• Justice
  • Peace
  • Equality
  • Freedom
  • Enough
  • Power to the People
  • Justice Now
  • Say Her Name
  • Sí Se Puede (Yes We Can)
  • Liberation
  • See Us
  • Hear Us
  • Respect Us
  • Love Us
  • Listen
  • Listen to Us
  • Stand Up
  • Ally
  • Anti-Racist
  • I Am A Man
  • Speak Up
  • How Many More
  • Group Economics
  • Education Reform
  • Mentor

76ers forward Mike Scott, via Paul Hudrick of NBC Sports Philadelphia:

They gave us some names and phrases to put on the back of jerseys,” Scott said. “That was terrible. It was a bad list, bad choice. They didn’t give players a chance to voice their opinion on it. They just gave us a list to pick from. That was bad. That’s terrible. Just voice your opinion, how you feel.

“I don’t know how you can use your platform. I don’t know. Vote. Of course, vote. See what laws we can change. But I’m all about just doing, instead of just saying or posting or putting something on the back of your jersey. I don’t think that’s going to stop anything. I don’t know how you do it. I don’t know.

Celtics wing Jaylen Brown, via Darren Hartwell of NBC Sports Boston:

“I would like to see — because I think it can still happen — more options available to put on the back of our jerseys,” Brown said Monday in a video conference with reporters. “We understand anything vulgar our league doesn’t necessarily represent, but for histories and causes such as now, I think that that list is an example of a form of limitation. I think we should be able to express our struggle just a little bit more.

” … I was very disappointed in the list that was agreed to. I think things were tried and attempts were made to add to that list, but the NBA agreed that that list was satisfactory. Hopefully we can get some more names on that list.”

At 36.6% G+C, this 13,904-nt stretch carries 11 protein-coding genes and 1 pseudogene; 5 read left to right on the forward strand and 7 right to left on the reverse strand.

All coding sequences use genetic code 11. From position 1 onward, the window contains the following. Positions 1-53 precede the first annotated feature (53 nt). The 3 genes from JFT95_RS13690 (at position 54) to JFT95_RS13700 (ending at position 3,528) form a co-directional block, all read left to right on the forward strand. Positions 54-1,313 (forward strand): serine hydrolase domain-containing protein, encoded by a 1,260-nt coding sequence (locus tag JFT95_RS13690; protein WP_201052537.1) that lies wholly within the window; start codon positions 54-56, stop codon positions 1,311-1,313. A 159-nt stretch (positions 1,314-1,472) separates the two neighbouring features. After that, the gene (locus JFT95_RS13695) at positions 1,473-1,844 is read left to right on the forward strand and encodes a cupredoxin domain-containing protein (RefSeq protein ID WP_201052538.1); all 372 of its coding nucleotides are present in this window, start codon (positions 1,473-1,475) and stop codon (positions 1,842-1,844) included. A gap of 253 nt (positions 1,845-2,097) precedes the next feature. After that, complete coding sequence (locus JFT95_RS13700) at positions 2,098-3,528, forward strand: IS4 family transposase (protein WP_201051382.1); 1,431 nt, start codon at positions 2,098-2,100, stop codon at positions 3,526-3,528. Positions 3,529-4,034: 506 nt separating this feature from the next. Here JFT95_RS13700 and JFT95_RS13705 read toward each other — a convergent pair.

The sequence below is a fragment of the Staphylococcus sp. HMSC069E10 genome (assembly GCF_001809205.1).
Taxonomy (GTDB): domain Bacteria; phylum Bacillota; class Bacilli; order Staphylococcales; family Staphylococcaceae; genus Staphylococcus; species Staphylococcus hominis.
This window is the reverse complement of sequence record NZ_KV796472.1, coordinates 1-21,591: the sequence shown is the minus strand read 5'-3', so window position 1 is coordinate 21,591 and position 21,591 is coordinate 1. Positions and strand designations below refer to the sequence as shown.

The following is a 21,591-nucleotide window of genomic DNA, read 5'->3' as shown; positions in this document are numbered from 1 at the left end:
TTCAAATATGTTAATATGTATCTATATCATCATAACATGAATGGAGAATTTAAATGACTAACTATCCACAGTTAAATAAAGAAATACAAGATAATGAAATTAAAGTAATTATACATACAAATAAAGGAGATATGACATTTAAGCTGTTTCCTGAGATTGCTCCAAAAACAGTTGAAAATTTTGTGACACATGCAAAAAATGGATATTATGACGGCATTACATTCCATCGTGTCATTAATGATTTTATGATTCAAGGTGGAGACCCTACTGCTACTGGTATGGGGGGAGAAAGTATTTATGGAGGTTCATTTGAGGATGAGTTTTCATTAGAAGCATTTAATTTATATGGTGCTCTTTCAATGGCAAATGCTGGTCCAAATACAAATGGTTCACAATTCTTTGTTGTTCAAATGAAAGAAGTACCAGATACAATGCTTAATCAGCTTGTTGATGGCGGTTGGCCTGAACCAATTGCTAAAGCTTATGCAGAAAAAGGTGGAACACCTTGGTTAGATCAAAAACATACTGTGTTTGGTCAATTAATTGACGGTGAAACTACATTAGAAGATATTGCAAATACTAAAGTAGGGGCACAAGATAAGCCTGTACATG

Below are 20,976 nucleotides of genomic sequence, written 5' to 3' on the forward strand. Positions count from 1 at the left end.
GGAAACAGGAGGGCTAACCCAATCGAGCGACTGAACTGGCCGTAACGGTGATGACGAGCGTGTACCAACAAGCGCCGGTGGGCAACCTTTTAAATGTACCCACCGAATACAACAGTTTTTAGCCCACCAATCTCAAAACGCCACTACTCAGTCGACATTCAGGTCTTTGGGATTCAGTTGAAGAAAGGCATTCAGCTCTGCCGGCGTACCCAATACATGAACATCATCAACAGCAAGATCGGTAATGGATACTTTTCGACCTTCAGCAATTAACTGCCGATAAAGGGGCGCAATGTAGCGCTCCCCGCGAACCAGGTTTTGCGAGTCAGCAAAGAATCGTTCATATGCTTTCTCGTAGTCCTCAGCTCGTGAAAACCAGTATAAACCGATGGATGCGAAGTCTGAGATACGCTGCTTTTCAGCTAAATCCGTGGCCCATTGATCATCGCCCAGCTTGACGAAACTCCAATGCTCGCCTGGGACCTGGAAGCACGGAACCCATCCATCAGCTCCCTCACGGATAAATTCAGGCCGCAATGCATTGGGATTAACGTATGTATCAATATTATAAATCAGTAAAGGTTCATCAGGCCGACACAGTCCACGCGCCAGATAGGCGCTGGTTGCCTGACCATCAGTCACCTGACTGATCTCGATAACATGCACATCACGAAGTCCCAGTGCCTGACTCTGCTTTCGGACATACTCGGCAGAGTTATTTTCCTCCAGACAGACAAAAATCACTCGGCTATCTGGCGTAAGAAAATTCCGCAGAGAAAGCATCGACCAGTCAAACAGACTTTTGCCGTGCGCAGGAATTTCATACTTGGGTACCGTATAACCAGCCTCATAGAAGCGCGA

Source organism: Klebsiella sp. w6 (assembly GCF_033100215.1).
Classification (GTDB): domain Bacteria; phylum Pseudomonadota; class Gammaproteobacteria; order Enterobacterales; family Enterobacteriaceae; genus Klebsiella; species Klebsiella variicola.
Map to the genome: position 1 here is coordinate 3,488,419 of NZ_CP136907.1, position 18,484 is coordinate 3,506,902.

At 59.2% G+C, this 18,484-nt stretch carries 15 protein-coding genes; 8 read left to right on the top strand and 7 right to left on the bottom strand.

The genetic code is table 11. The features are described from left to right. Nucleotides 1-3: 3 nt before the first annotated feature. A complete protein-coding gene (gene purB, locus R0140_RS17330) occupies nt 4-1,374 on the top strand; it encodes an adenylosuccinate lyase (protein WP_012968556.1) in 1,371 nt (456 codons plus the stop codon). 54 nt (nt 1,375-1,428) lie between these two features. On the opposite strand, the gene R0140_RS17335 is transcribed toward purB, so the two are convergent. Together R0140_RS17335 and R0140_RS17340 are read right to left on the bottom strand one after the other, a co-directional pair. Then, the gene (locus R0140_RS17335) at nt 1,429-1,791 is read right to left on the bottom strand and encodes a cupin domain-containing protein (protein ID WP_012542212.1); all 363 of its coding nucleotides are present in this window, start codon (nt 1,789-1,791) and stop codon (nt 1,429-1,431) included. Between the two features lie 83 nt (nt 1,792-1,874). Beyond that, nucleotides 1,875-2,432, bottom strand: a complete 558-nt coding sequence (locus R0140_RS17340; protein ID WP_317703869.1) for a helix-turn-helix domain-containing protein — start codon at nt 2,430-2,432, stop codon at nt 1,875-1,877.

“Maybe ‘Break the Cycle,’ ‘Results’ — that’s what everybody is really playing for — ‘Inequality by Design,’ ” Brown said, “things like that I think may have a deeper impact than some of the things that were given to us. I think it was a little bit limiting.”

As far as Scott’s complaint about players not having a voice in the list, the plan was presented as developed in conjunction with the National Basketball Players Association. Perhaps, this is another example of union leadership not being on the same page as its members. But to be fair, it’s difficult to satisfy everyone. Scott and Brown don’t necessarily speak for players en masse.

Of course the NBA – a multi-billion-dollar company – was going to allow only sanitized phrases. The middle has shifted, but not enough for mainstream support for a sharp criticism like Brown’s “Inequality by Design.” (He’s right, though.) The NBA doesn’t want too much controversy.

However, simply by operating, the league gives players platforms and resources .

Nobody should have expected these jersey messages to be the primary means of change. They’re fine and can help draw attention.

But players can do more outside the league’s formal structure, including speaking up in interviews – like Scott and Brown did today.

Pelicans sign Sindarius Thornwell as substitute player. For whom?

Sindarius Thornwell vs. Pelicans
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Three Pelicans tested positive for coronavirus. At least.

Is one of them not playing in the NBA’s resumption at Disney World?

Despite having a full roster, New Orleans is signing Sindarius Thornwell.

Pelicans release:

The New Orleans Pelicans today announced that the team has signed free agent guard Sindarius Thornwell as a substitute player for the remainder of the 2019-20 season.

Thornwell will wear #12 for the Pelicans.

Christian Clark of The Times-Picayune:

At this stage, only players who can’t play due to coronavirus or choose to it out can be replaced. That’s not Darius Miller, who’s still recovering from an Achilles injury.

With Zion Williamson looking fit, the Pelicans could be dangerous. They’re in a tight race to force play-in games. But they don’t have much margin for error in the playoff race.

So, keep an eye on whom Thornwell is replacing.